By Daniel Hunter
Older workers are needed to help the UK remedy the challenges of a future employment gap.
It is predicted that UK employers will need to fill an estimated 13.5 million job vacancies in the next ten years, but only 7 million young people will leave education over this period. Employers will increasingly need to rely on older workers to fill these vacancies.
New guidance from the Chartered Institute of Personnel and Development (CIPD) Managing a healthy ageing workforce: A national business imperative, produced in collaboration with the Scottish Centre for Healthy Working Lives, stresses the need for employers to act now, or risk the consequences.
Research shows that the age of the UK population is predicted to grow: by 2020, 36% of the working population will be aged over 50. And the number of people aged 90 and above will triple by 2035. Although some employers have begun to manage the issues associated with an ageing workforce, for those who have yet to make headway the main barrier appears to be a lack of expertise and awareness around these changing demographics.
This guide is designed to trigger action from employers and older workers themselves. It focuses on three steps to managing an ageing workforce: building a business case, addressing issues of perception and developing talent management. Employers will benefit from the clear practical support on offer and together build on the value to be gained from older workers.
“Organisations that respond appropriately to the challenges of an ageing workforce will gain a significant competitive edge, both in terms of recruiting and retaining talent, but also through supporting the well-being and engagement of employees of all ages," Dianah Worman, Diversity Adviser, CIPD, said.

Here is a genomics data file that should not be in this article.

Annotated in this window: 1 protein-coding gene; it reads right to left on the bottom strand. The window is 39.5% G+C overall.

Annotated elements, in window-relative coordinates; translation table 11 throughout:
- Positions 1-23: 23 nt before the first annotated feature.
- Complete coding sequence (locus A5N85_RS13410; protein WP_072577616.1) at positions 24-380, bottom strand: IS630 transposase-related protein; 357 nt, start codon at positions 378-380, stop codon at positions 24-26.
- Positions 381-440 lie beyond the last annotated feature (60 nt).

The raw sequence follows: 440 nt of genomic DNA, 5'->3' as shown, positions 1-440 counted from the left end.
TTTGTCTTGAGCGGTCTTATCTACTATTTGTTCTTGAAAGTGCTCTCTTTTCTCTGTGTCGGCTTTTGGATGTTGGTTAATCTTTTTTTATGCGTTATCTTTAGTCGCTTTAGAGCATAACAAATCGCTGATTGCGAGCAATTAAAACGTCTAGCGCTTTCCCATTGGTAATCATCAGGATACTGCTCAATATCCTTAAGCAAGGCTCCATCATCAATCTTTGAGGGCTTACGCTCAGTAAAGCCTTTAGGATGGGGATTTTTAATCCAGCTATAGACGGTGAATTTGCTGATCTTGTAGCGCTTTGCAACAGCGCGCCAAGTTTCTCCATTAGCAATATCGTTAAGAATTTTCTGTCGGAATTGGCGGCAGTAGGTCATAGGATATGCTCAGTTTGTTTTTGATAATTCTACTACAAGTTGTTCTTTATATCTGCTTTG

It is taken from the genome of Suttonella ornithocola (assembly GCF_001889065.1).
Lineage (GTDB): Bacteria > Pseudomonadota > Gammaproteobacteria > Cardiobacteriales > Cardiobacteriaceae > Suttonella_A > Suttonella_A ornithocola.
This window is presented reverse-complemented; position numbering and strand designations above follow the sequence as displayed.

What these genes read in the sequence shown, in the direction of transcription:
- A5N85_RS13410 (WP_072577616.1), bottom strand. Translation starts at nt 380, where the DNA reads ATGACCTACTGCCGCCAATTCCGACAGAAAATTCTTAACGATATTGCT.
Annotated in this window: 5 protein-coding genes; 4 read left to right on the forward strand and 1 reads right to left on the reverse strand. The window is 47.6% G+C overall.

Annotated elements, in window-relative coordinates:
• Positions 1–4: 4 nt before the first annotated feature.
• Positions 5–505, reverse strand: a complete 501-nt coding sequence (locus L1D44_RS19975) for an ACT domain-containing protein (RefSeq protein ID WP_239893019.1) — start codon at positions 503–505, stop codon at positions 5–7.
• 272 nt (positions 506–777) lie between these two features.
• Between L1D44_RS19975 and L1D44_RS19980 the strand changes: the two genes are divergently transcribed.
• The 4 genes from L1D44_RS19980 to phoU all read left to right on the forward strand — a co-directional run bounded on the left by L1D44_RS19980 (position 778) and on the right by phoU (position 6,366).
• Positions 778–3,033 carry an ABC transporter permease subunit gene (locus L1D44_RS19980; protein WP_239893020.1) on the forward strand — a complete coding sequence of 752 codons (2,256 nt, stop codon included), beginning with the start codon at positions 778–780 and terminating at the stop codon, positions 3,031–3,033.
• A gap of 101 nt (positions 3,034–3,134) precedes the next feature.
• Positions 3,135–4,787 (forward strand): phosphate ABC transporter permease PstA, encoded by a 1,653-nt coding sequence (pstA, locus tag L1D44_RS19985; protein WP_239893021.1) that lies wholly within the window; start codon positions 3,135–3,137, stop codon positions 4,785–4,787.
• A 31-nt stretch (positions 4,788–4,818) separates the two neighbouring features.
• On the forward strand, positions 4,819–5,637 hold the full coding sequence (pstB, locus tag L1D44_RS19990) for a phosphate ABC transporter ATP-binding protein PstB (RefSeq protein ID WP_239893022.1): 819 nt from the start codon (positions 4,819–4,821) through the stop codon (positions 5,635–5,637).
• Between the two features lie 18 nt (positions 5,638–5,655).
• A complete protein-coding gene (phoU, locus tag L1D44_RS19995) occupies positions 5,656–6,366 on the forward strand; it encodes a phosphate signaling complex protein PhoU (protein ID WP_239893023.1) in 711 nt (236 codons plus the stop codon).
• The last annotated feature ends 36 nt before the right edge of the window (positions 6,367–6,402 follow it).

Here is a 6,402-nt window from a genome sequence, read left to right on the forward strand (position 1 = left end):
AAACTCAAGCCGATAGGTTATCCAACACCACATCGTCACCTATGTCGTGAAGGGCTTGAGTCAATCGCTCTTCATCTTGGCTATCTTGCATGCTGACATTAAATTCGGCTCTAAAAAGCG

"The business case for older workers is strong and research shows their impact and experience within the organisation enables better customer service, enhanced knowledge retention and can help to address talent and skills shortages. All of this will help to guard against potential age discrimination claims, thereby mitigating damage to the brand and any associated costs. With the removal of the Default Retirement Age last October, employers are freed up to adapt their workforce to the labour needs of the market.
“CIPD research shows that older workers are increasingly looking to extend their working lives, with more than 50% of workers aged over 55 planning to work beyond the previous state retirement age. Although financial reasons play a key factor, many older workers also wish to continue using their skills and experience and enjoy the social interaction they experience in the workplace.”
The Scottish Centre for Healthy Working Lives (SCHWL) at NHS Health Scotland worked with the Chartered Institute of Personnel and Development (CIPD) to produce this guide.
“Our population is ageing fast and we are all living longer. Older workers are increasingly looking to extend their working lives and we need to respond to this change in demographics. The new guidance provides practical and simple advice on how to do this, enabling employers to support all workers as they continue to contribute to the economy,” Strategic Director of the Centre, Steve Bell said.
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